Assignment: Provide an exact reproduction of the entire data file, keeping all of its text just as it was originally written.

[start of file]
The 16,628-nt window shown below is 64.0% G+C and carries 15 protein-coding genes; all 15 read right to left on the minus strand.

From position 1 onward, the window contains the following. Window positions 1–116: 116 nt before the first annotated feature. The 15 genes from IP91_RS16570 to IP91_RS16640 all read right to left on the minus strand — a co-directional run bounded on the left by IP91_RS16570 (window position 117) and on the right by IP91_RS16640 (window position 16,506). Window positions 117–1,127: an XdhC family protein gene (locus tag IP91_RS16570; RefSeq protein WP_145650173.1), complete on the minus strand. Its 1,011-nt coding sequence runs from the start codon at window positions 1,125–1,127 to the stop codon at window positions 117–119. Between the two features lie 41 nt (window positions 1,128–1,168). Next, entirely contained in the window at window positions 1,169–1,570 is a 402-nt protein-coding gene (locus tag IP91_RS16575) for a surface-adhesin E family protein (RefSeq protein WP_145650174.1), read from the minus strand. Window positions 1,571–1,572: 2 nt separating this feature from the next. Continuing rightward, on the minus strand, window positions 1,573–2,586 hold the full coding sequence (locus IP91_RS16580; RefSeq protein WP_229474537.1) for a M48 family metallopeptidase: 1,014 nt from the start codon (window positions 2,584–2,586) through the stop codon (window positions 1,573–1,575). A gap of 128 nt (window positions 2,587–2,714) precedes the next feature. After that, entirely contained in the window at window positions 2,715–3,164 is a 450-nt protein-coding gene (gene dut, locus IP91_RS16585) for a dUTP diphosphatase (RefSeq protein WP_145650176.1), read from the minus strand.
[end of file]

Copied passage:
The 16,628-nt window shown below is 64.0% G+C and carries 15 protein-coding genes; all 15 read right to left on the minus strand.

From position 1 onward, the window contains the following. Window positions 1–116: 116 nt before the first annotated feature. The 15 genes from IP91_RS16570 to IP91_RS16640 all read right to left on the minus strand — a co-directional run bounded on the left by IP91_RS16570 (window position 117) and on the right by IP91_RS16640 (window position 16,506). Window positions 117–1,127: an XdhC family protein gene (locus tag IP91_RS16570; RefSeq protein WP_145650173.1), complete on the minus strand. Its 1,011-nt coding sequence runs from the start codon at window positions 1,125–1,127 to the stop codon at window positions 117–119. Between the two features lie 41 nt (window positions 1,128–1,168). Next, entirely contained in the window at window positions 1,169–1,570 is a 402-nt protein-coding gene (locus tag IP91_RS16575) for a surface-adhesin E family protein (RefSeq protein WP_145650174.1), read from the minus strand. Window positions 1,571–1,572: 2 nt separating this feature from the next. Continuing rightward, on the minus strand, window positions 1,573–2,586 hold the full coding sequence (locus IP91_RS16580; RefSeq protein WP_229474537.1) for a M48 family metallopeptidase: 1,014 nt from the start codon (window positions 2,584–2,586) through the stop codon (window positions 1,573–1,575). A gap of 128 nt (window positions 2,587–2,714) precedes the next feature. After that, entirely contained in the window at window positions 2,715–3,164 is a 450-nt protein-coding gene (gene dut, locus IP91_RS16585) for a dUTP diphosphatase (RefSeq protein WP_145650176.1), read from the minus strand.